Seapony Interview


We had the chance to chat with Danny from Hardly Art’s Seapony. We discussed songwriting, dealing with the odd bad review, and a few other interesting things.

NT: I believe it’s been just about a year since your album “Go With Me” came out. Have you guys been working on any new music lately?

DR: We have been working on so much new music! We have a new record coming out in the fall.Some of the new songs have been a part of our live set for a while now. It’s hopefully a bit more diverse without straying too far from the sound of the first record.

NT: A couple of band members (you and Ian) grew up in Oklahoma, what music was coming out of that area aside from The Flaming Lips?

DR: The Flaming Lips are the only Oklahoma band I really like. I come from a very small town and there was no music scene whatsoever. I mean, there were country bands, blues bands, classic rock cover bands, and I think a jam band. I used to get K Records catalogues and mail order stuff. We would drive to Fayetteville, AR to see shows. I read Spin. That’s part of the reason we decided to skip town. I guess we could have stayed and tried to make Oklahoma work for us, but I think we made the right decision.

NT: You recorded your last record without a drummer. Does it feel more organic to work with a
person rather then technology?

DR: We still haven’t recorded with a real drummer or collaborated with one while writing songs. On our new album, we used these electronic drum pads, the kind you play like real drums, in order to give it a less rigid feel. We’ve primarily been playing with a drummer for live shows and it’s 100% more fun/less awkward. Playing a show with a drum machine kind of puts us on the spot, and since we’re just playing guitars and not being all that wild about it, it’s kind of boring. When we first started playing with a drummer, it was with our friend John who used a very minimal kit (floor tom and snare).We recently found a new drummer, Aaron Voros. He plays a full kit quietly and with restraint, which are very rare qualities in a drummer. When we get around to making a third album, he will definitely be dropping the beats on it.

NT: I believe you writes most of the lyrics for the band, is most of the writing done with Jen in mind?

Some of the more romantic lyrics I’ve written with her in mind, but it’s a secret as to which ones they are. Our lyrics often begin as gibberish to capture the most fluent phrasing for the vocal melody. We then fill in similar sounding words and play around with them and pick what is most fun to sing/easy to execute/not lame. On our new album, Jen says the word “grave” in a song, which was surprising to me.

NT: That influential indie website that starts with the letter P were a little rough on “Go With Me” did they miss the idea completely?

DR: Oh that. Well, it wasn’t that bad. It’s true that Go With Me isn’t a terribly original sounding album, but the songs were written early in the life of the band (we formed in June 2010 and the album was in stores May 2011). They were intended to be catchy, instantly accessible, and above all, fun to play. We wanted to make songs that people could easily enjoy and maybe make them forget their troubles for a little bit. I don’t think people (non-musicians) realize that it’s easier to play too much on a song, add unnecessary parts, or just basically overdo it. We spent a lot of time whittling down parts to the bare essentials to make it sound the way it does.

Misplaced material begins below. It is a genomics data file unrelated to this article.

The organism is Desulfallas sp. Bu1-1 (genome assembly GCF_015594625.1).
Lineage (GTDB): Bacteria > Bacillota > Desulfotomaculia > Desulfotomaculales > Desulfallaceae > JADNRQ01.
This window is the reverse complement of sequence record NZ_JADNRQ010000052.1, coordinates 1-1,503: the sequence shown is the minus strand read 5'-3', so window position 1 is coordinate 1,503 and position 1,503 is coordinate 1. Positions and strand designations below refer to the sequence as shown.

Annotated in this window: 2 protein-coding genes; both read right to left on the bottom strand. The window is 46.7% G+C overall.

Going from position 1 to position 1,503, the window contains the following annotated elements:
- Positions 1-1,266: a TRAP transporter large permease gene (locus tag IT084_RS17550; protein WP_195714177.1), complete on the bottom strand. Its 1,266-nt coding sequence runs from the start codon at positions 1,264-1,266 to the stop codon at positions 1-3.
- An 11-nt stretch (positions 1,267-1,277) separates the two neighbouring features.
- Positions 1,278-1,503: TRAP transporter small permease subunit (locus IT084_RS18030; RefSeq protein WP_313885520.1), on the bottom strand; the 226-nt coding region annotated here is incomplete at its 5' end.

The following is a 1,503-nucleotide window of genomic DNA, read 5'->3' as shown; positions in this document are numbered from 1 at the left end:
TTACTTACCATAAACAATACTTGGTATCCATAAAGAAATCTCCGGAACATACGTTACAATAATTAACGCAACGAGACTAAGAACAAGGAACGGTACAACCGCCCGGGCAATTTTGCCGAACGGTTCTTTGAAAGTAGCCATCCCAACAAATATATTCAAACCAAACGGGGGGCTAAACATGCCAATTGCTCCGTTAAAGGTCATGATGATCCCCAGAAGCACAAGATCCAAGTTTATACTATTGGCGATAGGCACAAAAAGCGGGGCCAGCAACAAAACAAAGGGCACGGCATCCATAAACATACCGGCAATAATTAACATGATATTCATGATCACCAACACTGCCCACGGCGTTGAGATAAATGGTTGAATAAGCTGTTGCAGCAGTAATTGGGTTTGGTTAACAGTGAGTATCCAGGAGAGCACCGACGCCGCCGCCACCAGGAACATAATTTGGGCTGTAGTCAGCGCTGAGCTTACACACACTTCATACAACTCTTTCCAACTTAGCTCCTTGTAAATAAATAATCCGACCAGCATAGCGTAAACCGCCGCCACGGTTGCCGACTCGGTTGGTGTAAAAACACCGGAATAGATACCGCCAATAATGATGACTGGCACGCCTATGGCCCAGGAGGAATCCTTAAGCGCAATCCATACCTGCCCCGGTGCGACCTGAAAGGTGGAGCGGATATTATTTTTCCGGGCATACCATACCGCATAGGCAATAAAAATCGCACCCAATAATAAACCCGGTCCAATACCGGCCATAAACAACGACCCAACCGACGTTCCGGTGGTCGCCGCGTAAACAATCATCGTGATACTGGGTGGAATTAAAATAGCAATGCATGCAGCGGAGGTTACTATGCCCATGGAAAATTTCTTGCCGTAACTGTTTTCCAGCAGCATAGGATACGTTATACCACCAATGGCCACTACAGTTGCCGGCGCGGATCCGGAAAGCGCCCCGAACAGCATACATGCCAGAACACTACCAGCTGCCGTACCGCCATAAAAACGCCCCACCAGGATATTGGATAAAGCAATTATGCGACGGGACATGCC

Maybe the Pitchfork review helped make us a better band? It probably didn’t. Maybe the new album has a more unique sound? It’s hard for me to tell. We did think twice about certain things, how they might come across to a potential reviewer, which was something we never really thought or cared about before. But we definitely didn’t want to make a reactionary album or something that was totally different. We just kept doing what we were doing, but tried to do it a little bit better.

NT: What was the inspiration behind the track “Blue star” it really stands out on the album.

DR: My initial response would be, “there isn’t one” or “I don’t know, we just made it up.” I think I might have sat down trying to write a country song and ended up with “Blue Star.” It pretty much wrote itself. We originally wanted to change the lyrics, but anything more complicated or wordy didn’t sound right. We were also having a hard time thinking of the song title. After recording a demo of the song, we took a walk and went past a cafe called “Blue Star” that we’d been to a few times. That’s how we chose the name. It doesn’t have anything to do with the lyrics.

NT: Will you guys continue to work with Hardly Art? They are really putting out some interesting music these days.

DR: Definitely. Those guys are all right. There are only three people who run it and we know them well. They’ve been very fair with us and are understanding when we make last minute decisions, which
we do often.

NT: Which five records would you say have had the most influence on you?

DR: Most of this is probably way obvious, but the top five records that have influenced Seapony so far are:

Beat Happening – Dreamy
The Softies – It’s Love
The Field Mice – Snowball
Galaxy 500 – Today
The Zombies – Odessey and Oracle

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